And it’s not just passenger planes that will need piloting. In early February 2018, delivery giant UPS ordered 14 Boeing 747 freighter aircraft in reaction to the nine per cent increase in freight demand they experienced in 2017.
While in today’s economy it can’t hurt to have a job that’s in high demand, there are also plenty of perks to being a pilot.
1. The pay is pretty good
According to the British Airline Pilots Association (BALPA), the average salary for a pilot is £79,000, with a starting salary of £36,000 and a top end of around £140,000. Not too shabby.
2. Your family reap the benefits
While it’s high likely that you yourself will fly free, many airlines also operate a “buddy system” where you can nominate a certain number of family and friends to take advantage of your cool new job. Depending on the airline there will be different rules surrounding this, but the most they can expect to pay is the taxes and charges. You could even land an upgrade to first or business class, according to Patrick Smith, a US pilot and author of Cockpit Confidential.
3. It’s fine dining all the way
Don’t think that flying the plane will come with the sometimes questionable cuisine that you’re served in economy. Not only do pilots have to eat different meals to one another, they also get a much broader choice.
Virgin said: “As our pilots and crew fly weekly, they have different food to our customers in order to offer some variety.” Plenty of airlines also let their pilots choose from the premium menu that business and first class passengers enjoy.
4. You might be labelled a hero simply for doing your job
As a pilot, the training that you undergo costs a whopping £80,000 (although this is often covered by the company supporting you through the course). This includes what to do in the event of an accident. Proper execution of emergency procedures can mean that you’ll be swiftly labelled a hero.
The Miracle on the Hudson, where Chesley Sullenberger III’s skillful landing on the water earned him international acclaim, is probably the most famous incident of the last decade. The story was so good and Sullenberger so admired that in 2016 Clint Eastwood directed Sully, a movie based on the event starring Tom Hanks. Do your job well under pressure and you could find yourself the subject of the next Hollywood blockbuster.
5. You get a uniform your five-year-old self could only dream of
If you were asked as a child what you wanted to be when you grew up and the answer was “pilot”, it’s likely that your choice was based on the knowledge that airline pilots get to wear a pretty cool get-up. Next time you’re in the airport and you spot a pilot, take a look at the people around you and you’ll see how much respect the uniform alone commands.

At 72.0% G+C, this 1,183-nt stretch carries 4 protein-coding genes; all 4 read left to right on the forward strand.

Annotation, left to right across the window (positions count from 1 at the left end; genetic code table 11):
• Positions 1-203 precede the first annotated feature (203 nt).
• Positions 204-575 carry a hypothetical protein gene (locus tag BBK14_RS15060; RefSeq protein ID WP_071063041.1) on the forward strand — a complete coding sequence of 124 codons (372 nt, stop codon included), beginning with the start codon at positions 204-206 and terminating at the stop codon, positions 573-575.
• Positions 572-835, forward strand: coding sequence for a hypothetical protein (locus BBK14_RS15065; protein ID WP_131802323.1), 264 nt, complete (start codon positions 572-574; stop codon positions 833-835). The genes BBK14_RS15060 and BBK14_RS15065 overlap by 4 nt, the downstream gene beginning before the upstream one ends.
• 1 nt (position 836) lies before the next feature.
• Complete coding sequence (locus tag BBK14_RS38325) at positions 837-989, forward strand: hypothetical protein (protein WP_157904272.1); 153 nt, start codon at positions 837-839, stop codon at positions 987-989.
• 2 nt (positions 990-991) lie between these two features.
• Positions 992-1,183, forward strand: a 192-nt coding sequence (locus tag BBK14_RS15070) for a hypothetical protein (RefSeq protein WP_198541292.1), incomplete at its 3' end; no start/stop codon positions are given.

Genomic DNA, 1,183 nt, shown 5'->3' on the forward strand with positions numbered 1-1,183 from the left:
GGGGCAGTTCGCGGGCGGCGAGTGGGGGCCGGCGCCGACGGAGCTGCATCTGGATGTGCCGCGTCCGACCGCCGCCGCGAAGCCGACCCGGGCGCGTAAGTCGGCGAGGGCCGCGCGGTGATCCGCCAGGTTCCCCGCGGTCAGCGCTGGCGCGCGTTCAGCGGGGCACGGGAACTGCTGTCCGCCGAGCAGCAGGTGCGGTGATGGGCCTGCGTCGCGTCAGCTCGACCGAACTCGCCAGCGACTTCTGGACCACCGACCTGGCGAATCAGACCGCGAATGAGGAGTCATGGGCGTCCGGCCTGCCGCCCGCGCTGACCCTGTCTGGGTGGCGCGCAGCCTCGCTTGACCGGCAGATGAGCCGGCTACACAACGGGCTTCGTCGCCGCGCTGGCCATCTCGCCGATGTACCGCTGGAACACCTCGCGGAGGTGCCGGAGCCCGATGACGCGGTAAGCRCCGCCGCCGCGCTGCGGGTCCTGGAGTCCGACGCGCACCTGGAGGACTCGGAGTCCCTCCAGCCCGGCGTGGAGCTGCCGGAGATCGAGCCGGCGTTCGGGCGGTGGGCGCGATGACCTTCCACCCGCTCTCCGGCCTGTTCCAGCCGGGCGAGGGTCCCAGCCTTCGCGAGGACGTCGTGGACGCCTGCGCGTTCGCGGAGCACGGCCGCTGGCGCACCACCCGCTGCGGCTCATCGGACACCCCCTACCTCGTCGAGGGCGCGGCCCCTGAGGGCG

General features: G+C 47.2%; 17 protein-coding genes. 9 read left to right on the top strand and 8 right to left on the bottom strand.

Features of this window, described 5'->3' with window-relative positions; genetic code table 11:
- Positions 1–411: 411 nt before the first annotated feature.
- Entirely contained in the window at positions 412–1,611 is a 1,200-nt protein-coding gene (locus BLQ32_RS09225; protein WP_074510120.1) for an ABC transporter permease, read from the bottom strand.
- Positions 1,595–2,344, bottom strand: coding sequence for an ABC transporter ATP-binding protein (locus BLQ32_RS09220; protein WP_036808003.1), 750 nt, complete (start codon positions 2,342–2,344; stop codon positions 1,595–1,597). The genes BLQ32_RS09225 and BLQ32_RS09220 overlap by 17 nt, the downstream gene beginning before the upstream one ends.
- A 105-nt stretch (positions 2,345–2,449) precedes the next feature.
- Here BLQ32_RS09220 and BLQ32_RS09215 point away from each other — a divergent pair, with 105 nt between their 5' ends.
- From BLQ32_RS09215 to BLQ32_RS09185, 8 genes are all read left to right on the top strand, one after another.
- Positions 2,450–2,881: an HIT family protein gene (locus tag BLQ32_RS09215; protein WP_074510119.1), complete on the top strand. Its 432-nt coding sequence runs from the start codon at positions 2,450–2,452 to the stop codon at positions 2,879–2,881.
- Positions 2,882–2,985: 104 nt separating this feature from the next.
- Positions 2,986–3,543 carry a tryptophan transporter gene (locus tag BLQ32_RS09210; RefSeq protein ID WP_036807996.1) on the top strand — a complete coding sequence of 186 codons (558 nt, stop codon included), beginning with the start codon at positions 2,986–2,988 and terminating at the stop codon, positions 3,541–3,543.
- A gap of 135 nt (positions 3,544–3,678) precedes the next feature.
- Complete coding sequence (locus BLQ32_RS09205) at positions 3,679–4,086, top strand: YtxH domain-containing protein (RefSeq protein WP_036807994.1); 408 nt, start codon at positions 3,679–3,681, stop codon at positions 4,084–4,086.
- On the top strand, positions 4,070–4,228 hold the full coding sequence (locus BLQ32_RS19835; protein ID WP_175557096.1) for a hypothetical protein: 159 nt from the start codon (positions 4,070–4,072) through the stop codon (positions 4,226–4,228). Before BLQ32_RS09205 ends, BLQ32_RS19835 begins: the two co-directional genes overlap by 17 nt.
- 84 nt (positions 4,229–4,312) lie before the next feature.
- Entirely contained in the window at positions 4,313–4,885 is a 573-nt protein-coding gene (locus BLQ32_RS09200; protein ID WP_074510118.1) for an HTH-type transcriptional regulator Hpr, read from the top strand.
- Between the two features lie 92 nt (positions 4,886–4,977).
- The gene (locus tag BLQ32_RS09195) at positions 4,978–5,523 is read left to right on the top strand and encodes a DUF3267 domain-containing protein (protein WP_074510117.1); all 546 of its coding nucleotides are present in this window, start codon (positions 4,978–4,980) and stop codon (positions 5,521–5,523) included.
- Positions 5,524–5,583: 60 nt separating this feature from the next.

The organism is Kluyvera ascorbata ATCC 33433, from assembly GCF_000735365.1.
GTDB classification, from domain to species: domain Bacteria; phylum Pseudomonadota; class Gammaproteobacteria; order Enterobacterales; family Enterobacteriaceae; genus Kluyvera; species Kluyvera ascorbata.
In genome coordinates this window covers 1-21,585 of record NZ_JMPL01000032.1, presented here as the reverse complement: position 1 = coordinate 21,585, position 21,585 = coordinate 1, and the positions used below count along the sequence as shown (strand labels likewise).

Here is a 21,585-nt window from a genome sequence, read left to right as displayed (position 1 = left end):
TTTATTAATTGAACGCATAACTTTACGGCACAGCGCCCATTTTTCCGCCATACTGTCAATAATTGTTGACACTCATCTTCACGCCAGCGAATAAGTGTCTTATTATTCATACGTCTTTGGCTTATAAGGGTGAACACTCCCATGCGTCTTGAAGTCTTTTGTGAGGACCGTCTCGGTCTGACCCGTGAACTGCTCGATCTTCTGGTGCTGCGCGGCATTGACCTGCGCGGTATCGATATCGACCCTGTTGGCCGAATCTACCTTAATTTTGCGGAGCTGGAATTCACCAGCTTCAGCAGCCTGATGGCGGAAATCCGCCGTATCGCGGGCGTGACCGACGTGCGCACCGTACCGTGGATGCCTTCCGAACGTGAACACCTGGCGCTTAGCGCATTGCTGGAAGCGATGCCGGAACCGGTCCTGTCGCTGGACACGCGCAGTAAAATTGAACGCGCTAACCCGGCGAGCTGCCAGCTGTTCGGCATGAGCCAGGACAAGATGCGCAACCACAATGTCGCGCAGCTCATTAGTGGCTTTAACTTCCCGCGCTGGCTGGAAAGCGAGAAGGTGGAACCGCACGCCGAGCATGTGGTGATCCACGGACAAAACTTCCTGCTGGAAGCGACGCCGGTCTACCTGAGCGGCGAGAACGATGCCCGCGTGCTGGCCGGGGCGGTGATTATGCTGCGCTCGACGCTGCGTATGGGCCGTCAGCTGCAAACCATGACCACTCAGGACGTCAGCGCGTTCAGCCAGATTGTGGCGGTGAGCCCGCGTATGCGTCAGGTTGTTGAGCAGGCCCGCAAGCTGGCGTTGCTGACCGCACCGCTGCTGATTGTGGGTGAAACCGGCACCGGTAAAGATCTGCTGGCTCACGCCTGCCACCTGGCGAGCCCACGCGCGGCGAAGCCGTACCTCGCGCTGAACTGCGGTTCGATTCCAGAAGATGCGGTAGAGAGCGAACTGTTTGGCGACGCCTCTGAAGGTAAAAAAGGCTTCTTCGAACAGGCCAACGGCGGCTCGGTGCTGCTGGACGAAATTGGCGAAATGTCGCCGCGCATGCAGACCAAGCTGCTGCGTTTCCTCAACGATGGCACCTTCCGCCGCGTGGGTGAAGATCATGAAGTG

6. Autopilot does most of the work
In 2015, Monarch pilot Sam Bray told Telegraph Travel “on a regular flight the autopilot does around 90 per cent of the flying.” And that number isn’t likely to go down. Surprisingly, it’s not just the airbound version of “cruise control” that they use. At sophisticated airports like Heathrow, there’s also an option to land the plane in autopilot – although that takes away most of the fun.
7. The view from your office is pretty special
If the best sight your office has to offer is a brick wall or a slither of light through a basement window, the view alone that pilots enjoy might be enough to make you seriously consider a career change.
8. You’ll get loads of Instagram followers
With great heights come great views, and in today’s social-media-savvy society, that means one thing – Instagram followers. If you’re flying below 10,000 feet, snapping away on your camera phone is not strictly legal. But once you’re cruising, it’s perfectly fine.
9. You can avoid annoying colleagues
Thanks to the innovative “Do Not Pair” system that airlines have developed, you don’t have to spend hours in a confined space with someone that you can’t stand. Just add the name of the offending colleague to a list and the system will ensure that you never have to share the same cockpit with them again.